Another side-note. I generally use Poloniex to do my exchanges and day trading because of the wide range of crypto currencies supported and the features in the platform. Unfortunately, ZENCASH is currently not available on Poloniex so I had to go to a different exchange. I used Cryptopia to process the exchange. I looked on Coingecko and the number 1 exchange was Bittrex but right now Bittrex is only accepting applications from corporations and individually selected individuals. Which in my opinion that’s professional speak for people or organization with deep pockets and they don’t want to process the exchange my 1 LiteCoin to less than 4 ZENCASH. Second on the list was Okex which I haven’t heard of before, so I went with option 3 Cryptopia and everything worked out correctly.
At this point I had a Ubuntu VM and a hand full of ZENCASH so I started installing and configuring software according to the guide. Until I hit a big road block that I missed during my original read through of the guide. You need 42 ZENCASH in a swing wallet. Which at today’s prices 42 ZENCASH Coins is a ~$1700 investment to run a Secure Full Node plus hosting costs.
To clarify the required ZENCASH coins to run is:
- At least 1 ZENCASH coin in a private address wallet.
- AT least 42 ZENCASH coins in Transparent/Public address wallet.
Also, to fund the private address you have to subdivide the at least 1 ZENCASH Coin into “4 or 5” transactions. When you factor in the transaction costs which as off today was .001 ZENCASH to go from ZENCASH to ZENCASH and the other exchange currencies you’ll need a little more.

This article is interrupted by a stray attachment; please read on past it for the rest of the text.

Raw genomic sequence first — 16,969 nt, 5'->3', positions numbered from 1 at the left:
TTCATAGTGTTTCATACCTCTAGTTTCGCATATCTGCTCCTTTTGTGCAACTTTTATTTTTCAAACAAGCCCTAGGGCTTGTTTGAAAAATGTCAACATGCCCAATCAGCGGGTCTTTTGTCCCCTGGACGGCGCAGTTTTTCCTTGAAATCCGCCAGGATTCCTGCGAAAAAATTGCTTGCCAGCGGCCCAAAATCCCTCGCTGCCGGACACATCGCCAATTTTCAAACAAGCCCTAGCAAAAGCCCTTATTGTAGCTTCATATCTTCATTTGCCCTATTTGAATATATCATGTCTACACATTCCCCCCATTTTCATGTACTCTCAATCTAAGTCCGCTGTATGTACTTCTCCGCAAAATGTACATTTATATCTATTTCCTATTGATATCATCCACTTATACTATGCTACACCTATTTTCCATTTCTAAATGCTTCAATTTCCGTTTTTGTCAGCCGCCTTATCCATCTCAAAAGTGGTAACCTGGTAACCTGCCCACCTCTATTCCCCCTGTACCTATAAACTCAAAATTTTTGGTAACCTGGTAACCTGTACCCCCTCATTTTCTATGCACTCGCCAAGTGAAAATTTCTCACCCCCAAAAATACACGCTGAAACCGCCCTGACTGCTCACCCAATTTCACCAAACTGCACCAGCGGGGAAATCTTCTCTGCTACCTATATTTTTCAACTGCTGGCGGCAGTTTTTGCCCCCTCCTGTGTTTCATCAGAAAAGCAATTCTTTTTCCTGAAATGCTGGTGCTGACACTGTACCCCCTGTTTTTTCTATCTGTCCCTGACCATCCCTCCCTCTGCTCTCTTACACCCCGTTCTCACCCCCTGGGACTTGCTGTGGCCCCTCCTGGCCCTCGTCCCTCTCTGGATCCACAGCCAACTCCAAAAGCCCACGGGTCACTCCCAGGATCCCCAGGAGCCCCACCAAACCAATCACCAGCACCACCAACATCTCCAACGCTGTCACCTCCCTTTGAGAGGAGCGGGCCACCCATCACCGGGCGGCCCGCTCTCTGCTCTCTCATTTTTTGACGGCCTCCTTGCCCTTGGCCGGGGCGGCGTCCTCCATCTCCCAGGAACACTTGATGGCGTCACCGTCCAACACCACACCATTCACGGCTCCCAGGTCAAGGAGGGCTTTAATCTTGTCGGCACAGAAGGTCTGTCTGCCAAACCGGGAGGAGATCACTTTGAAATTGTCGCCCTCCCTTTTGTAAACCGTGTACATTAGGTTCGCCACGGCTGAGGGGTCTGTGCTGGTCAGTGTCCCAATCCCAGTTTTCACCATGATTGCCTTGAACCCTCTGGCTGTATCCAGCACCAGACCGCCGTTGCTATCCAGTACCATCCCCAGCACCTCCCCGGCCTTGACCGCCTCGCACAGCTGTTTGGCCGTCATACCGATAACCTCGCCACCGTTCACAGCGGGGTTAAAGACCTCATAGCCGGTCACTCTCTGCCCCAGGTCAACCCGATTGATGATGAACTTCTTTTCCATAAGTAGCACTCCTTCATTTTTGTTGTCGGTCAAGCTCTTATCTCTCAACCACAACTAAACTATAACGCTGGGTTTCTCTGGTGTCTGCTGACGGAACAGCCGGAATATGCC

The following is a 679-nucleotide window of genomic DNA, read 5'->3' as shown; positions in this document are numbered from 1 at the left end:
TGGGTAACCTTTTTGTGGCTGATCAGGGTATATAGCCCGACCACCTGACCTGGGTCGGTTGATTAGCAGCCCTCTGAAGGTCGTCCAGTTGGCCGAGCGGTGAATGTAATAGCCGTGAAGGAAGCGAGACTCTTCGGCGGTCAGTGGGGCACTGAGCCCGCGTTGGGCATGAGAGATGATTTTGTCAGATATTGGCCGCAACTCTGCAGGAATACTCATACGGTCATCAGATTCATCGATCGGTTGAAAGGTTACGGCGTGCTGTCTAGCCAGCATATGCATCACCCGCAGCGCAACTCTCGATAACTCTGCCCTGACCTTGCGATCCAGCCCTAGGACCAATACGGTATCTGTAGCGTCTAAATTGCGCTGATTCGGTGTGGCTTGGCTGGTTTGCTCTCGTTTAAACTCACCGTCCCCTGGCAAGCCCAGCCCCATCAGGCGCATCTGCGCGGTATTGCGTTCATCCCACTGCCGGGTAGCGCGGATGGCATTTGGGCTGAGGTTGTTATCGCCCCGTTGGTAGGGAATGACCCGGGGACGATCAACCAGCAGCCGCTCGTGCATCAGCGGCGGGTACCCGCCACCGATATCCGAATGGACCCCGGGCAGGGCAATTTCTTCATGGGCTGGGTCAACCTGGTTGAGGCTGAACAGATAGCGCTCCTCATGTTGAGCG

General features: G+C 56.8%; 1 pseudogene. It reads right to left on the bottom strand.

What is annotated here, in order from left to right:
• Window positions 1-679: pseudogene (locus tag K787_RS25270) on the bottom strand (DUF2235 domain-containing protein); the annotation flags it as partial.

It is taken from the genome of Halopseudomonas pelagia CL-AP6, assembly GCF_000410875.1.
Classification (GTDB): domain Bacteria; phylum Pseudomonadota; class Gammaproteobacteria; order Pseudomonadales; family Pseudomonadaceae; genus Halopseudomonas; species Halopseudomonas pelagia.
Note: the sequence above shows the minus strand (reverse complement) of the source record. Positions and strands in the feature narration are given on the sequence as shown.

All said in done you’ll need roughly 44 ZENCASH to get started or ~$1800 US as of today.
That 42 ZENCASH detail isn’t really documented/advertised online. There is way more documentation on how to get the smallest VPS solutions from different providers to work as a Secure Full Node then the requirements of ZENCASH on hand. I looked at multiple guides before I started and after I hit my road block and I didn’t see it called out anywhere else. Even in the guide I followed it wasn’t really called out as an important requirement. It’s not like ZENCASH is worth the same as Dogecoin where 42 coins is a tiny investment.
Now I’m trying to decide what to do. Am I going to invest an additional $1700 out of my bank account into ZENCASH to run a Secure Full Node… No. I’ll probably look into the mining requirements and see if the equipment I already have is good enough to mine another 40 coins in a short amount of time. If I don’t have the equipment on hand, I’ll probably transfer the 1.25 ZENCASH out of the Private Address on the node and shut it down.
Overall, I believe that ZENCASH has potential to be a big player in the Cryptocurrency Market so I’m not angry that I bought some today. ZENCASH already has a higher market value then a lot of its serious competitors and is focused on scalability and privacy. ZENCASH was on my watch list for Currencies to buy but I just haven’t done it yet. Again, I wasn’t planning on buying Cryptocurrency today, but I don’t consider it to be a wasted purchase…. Unless ZENCASH tanks then I’ll be pissed at myself, but I doubt that will happen.
This post is just a friendly reminder that sometimes we all get so tunnel-visioned on a task that we can miss important detail. In this case I spent roughly a day building and configuring a virtual machine plus the $162 on litecoin (after Credit Card Processing fees). If I would have caught the detail that I needed to invest $1800 I wouldn’t have done it and played Destiny 2, PUBG, or Forza during that time.